My daughter started kindergarten.
Last Tuesday, my family and I participated in a time-honored educational tradition: the first day of school. We dragged our kids out of bed, made a giant breakfast, put them in their newest clothes, and took about a hundred pictures. Thing 1* participated with good grace, smiling for the camera and teaching her little sister how to say “kindergarten”. Then she walked with my wife and I (and some neighbors we met along the way) to her new elementary school, chatting the whole time about the reading area, her teacher, and which playground she liked best.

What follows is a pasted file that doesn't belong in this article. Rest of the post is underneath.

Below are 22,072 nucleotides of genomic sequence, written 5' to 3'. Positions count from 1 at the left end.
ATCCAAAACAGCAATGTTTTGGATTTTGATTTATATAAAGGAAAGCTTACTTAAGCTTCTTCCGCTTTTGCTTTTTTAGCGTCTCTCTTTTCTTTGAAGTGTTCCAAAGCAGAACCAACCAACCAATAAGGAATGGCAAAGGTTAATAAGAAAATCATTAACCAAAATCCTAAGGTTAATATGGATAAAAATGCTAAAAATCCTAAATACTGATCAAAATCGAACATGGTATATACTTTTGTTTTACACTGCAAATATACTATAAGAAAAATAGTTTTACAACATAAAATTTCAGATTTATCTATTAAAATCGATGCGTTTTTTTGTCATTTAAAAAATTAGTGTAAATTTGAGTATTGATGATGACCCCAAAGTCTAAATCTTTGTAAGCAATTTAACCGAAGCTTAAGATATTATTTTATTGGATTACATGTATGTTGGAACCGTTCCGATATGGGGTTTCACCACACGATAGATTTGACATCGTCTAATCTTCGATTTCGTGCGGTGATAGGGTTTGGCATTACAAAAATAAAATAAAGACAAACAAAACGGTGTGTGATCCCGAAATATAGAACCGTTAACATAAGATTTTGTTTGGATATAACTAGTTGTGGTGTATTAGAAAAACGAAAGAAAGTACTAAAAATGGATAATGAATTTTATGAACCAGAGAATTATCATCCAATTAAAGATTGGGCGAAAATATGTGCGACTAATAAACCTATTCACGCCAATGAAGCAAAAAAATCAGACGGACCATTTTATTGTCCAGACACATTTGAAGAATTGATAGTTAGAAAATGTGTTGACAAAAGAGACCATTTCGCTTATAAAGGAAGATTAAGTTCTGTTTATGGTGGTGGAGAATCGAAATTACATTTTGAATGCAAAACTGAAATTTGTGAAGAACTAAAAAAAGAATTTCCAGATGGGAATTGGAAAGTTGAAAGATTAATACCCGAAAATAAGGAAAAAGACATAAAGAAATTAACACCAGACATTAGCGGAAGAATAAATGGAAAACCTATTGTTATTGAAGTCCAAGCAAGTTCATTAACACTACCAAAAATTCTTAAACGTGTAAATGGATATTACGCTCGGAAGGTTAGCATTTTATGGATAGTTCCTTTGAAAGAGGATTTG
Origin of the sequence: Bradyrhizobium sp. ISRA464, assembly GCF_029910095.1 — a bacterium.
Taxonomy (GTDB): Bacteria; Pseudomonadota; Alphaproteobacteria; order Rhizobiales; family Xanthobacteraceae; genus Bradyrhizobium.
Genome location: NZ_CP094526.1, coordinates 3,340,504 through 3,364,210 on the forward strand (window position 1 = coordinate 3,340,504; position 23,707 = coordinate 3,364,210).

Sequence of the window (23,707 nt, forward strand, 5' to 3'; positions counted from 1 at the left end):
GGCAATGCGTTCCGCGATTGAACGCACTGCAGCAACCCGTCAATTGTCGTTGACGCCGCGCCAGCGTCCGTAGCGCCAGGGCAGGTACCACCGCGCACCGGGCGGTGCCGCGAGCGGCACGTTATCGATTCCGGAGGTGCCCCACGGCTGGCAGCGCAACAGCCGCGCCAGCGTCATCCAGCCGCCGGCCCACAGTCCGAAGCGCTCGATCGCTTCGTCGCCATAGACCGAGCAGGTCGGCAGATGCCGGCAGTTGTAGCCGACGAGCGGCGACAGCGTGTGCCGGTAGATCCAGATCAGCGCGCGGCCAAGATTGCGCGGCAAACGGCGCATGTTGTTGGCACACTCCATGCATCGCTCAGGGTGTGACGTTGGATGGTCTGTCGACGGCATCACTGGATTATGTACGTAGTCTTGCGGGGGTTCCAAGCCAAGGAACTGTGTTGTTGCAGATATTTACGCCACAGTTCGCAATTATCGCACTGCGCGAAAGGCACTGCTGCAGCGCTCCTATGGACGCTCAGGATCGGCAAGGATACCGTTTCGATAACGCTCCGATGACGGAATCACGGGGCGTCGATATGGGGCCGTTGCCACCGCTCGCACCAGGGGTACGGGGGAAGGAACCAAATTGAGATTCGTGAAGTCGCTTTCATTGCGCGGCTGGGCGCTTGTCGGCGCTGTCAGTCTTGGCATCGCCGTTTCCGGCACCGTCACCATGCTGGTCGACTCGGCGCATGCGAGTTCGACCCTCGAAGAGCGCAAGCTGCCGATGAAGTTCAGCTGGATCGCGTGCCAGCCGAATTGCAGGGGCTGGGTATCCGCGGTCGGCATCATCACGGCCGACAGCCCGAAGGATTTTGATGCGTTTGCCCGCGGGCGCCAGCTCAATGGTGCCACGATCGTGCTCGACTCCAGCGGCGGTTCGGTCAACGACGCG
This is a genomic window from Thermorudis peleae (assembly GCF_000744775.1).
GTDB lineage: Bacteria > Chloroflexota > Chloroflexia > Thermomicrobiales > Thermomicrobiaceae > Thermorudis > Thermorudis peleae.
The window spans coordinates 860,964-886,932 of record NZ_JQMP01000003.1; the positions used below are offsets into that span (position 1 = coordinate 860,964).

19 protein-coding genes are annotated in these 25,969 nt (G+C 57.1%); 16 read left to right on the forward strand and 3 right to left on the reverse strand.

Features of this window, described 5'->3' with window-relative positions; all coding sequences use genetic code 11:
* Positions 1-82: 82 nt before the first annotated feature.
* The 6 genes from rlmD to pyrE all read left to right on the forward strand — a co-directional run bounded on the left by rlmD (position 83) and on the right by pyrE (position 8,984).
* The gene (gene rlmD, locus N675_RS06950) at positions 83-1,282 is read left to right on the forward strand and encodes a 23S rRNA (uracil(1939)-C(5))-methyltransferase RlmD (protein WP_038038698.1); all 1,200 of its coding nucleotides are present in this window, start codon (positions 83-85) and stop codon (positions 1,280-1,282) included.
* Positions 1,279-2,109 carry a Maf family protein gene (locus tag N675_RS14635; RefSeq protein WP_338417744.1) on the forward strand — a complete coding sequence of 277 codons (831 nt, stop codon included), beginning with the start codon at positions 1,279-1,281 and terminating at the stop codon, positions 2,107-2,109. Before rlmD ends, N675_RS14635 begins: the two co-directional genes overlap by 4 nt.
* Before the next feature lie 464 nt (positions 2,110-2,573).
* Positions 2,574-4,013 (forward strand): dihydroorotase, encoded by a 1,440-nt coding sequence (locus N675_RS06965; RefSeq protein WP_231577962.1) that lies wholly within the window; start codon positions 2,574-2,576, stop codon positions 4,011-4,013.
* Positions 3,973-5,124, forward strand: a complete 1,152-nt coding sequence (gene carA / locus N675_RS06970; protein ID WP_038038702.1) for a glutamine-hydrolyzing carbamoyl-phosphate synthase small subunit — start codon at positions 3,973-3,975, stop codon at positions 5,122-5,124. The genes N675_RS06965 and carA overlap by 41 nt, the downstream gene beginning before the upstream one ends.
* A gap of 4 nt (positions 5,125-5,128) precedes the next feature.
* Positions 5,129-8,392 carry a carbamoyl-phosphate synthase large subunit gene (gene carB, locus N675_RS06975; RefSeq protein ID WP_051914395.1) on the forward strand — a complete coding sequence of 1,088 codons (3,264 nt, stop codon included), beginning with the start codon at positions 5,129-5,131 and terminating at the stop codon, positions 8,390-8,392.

Even apart from my obvious bias, Thing 1 is just about the kindest, funniest, sweetest kid in the world. She’s a great artist and a wonderful big sister who loves nothing more than rainbows, unicorns, and dancing. This morning, she was thinking about recess, the lunch she packed herself, and learning to read. Unfortunately, as her dad, I need to think beyond that (although I also packed my own lunch).
If parenthood does anything, it changes your perspective on time. You must think five, ten, twenty years down the road. You have to think about summer camps, planning family holidays, and college savings funds. When should they get their own room? Their own cell phone? A car?
When I started this campaign, I said I got into this race to create the best hometown for my kids that I could. When I say this campaign is about our children, I don’t mean it as a cliche; I mean something concrete for my family and yours. What kind of future are we building for the next generation in Rockville?